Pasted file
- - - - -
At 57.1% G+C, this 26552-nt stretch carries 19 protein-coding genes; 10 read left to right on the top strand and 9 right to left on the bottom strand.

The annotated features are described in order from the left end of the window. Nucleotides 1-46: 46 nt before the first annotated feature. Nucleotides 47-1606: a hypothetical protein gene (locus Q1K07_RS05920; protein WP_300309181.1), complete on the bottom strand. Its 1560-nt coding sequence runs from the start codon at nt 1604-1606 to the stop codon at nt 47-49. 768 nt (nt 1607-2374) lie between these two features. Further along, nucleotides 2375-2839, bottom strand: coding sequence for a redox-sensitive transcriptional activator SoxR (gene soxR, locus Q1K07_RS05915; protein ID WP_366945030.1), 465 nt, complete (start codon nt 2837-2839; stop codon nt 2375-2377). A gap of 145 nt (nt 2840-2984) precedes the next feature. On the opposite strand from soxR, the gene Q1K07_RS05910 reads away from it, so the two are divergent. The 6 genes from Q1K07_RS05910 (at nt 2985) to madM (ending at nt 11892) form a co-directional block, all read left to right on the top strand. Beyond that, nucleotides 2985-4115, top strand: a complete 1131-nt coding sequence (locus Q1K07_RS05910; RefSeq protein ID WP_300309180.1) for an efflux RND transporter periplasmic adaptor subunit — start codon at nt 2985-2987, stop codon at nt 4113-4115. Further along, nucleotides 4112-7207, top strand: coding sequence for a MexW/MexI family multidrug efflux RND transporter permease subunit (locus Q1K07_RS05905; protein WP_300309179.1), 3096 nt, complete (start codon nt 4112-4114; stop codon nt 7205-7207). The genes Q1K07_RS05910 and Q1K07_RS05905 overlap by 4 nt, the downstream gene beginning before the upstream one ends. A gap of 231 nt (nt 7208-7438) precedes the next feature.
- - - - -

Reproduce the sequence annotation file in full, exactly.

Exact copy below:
At 57.1% G+C, this 26552-nt stretch carries 19 protein-coding genes; 10 read left to right on the top strand and 9 right to left on the bottom strand.

The annotated features are described in order from the left end of the window. Nucleotides 1-46: 46 nt before the first annotated feature. Nucleotides 47-1606: a hypothetical protein gene (locus Q1K07_RS05920; protein WP_300309181.1), complete on the bottom strand. Its 1560-nt coding sequence runs from the start codon at nt 1604-1606 to the stop codon at nt 47-49. 768 nt (nt 1607-2374) lie between these two features. Further along, nucleotides 2375-2839, bottom strand: coding sequence for a redox-sensitive transcriptional activator SoxR (gene soxR, locus Q1K07_RS05915; protein ID WP_366945030.1), 465 nt, complete (start codon nt 2837-2839; stop codon nt 2375-2377). A gap of 145 nt (nt 2840-2984) precedes the next feature. On the opposite strand from soxR, the gene Q1K07_RS05910 reads away from it, so the two are divergent. The 6 genes from Q1K07_RS05910 (at nt 2985) to madM (ending at nt 11892) form a co-directional block, all read left to right on the top strand. Beyond that, nucleotides 2985-4115, top strand: a complete 1131-nt coding sequence (locus Q1K07_RS05910; RefSeq protein ID WP_300309180.1) for an efflux RND transporter periplasmic adaptor subunit — start codon at nt 2985-2987, stop codon at nt 4113-4115. Further along, nucleotides 4112-7207, top strand: coding sequence for a MexW/MexI family multidrug efflux RND transporter permease subunit (locus Q1K07_RS05905; protein WP_300309179.1), 3096 nt, complete (start codon nt 4112-4114; stop codon nt 7205-7207). The genes Q1K07_RS05910 and Q1K07_RS05905 overlap by 4 nt, the downstream gene beginning before the upstream one ends. A gap of 231 nt (nt 7208-7438) precedes the next feature.